Virginia's Unnecessary Decision to Stop a Books Program for Inmates
FOR SOME 20 years, Quest Institute, a nonprofit organization based in Charlottesville, has been sending free books to Virginia inmates. Last month, with little warning, Virginia correctional officials cut off the program.
The problem, as reported by The Post's Maria Glod: Security personnel who screen all personal items sent to prisons found contraband -- a CD and paper clips -- inside books sent by Quest.
Virginia officials were right to react to the security breach, but not in such an extreme and counterproductive way, especially given Quest's two decades of stellar service to inmates and the community.
Unlike books in prison libraries, which have to be returned after two weeks and cannot be checked out again for some time by the same inmate, the books that Quest sends become the property of the inmates. According to Quest, the most requested books are dictionaries, thesauruses, the Bible and the Koran.
Books headed to Virginia prison libraries are screened twice, according to a prison official: once as they arrive and again as they are being put on the library shelf. Books for an individual prisoner are searched only upon arrival. A second layer of screening, this official said, would prove too onerous to overburdened security personnel, especially because prisons often receive many more books for prisoners than for the library.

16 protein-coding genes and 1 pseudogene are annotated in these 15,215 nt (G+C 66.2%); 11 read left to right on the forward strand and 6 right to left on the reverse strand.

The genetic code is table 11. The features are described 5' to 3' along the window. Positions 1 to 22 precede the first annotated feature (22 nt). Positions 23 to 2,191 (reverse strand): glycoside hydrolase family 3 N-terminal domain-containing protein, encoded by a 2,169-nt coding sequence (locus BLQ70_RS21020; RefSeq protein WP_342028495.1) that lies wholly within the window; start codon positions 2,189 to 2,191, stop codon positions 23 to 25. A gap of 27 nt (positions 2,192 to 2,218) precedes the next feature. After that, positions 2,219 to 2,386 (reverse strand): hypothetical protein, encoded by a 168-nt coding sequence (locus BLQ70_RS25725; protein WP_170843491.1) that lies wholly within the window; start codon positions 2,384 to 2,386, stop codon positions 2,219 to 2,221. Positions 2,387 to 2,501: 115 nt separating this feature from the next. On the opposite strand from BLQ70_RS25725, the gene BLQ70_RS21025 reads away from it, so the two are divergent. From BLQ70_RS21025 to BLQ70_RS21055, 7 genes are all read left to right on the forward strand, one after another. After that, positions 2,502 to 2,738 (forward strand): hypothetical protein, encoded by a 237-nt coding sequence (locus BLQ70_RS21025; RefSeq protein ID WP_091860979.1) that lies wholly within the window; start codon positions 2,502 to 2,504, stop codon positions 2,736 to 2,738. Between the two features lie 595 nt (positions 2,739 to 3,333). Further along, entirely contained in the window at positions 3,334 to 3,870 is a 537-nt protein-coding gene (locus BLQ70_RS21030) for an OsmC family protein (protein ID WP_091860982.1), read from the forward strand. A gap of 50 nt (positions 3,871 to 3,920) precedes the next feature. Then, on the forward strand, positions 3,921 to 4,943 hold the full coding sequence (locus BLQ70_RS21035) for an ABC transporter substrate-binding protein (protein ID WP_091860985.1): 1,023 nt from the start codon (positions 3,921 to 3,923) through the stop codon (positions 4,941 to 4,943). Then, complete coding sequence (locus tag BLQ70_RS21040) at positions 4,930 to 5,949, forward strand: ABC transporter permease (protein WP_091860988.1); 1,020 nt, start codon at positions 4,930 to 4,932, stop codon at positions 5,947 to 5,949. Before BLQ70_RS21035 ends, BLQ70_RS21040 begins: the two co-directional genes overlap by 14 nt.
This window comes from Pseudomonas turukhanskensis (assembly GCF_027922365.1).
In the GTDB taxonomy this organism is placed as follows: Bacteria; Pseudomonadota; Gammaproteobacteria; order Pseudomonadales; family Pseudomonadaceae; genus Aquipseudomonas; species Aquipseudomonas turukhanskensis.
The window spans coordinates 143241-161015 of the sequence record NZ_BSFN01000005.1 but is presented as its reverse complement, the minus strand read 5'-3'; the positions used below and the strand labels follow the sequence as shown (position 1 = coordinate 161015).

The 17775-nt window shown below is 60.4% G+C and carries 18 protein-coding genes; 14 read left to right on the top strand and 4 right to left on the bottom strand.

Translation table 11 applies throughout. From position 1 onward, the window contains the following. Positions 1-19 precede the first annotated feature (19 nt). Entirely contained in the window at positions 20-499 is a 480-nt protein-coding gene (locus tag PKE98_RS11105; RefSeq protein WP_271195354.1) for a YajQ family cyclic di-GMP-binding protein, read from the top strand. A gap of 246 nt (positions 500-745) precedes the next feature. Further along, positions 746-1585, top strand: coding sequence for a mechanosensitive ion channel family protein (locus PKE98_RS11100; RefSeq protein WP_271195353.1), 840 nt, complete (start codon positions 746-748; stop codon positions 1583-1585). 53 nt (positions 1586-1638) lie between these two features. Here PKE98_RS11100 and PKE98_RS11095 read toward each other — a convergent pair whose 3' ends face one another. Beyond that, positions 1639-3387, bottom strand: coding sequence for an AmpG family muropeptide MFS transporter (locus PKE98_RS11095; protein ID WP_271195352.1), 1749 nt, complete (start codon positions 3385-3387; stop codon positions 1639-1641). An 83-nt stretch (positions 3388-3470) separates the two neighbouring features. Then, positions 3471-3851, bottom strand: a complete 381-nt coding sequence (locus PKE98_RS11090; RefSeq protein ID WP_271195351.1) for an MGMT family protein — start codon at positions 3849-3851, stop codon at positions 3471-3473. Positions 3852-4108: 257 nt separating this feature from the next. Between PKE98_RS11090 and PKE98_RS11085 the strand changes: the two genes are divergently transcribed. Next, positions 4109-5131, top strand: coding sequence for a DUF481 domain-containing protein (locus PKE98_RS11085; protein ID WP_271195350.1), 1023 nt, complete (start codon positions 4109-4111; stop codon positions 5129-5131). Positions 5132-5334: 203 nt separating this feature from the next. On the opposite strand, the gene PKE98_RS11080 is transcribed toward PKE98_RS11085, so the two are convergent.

So limit the number of books Quest may send at any one time to individual inmates. Or ask Quest's worthy volunteers -- many of them University of Virginia students -- to beef up their efforts to guard against contraband. But don't kill a rare and successful program that gives inmates a chance to educate themselves and, maybe, prepare for a better life on the outside.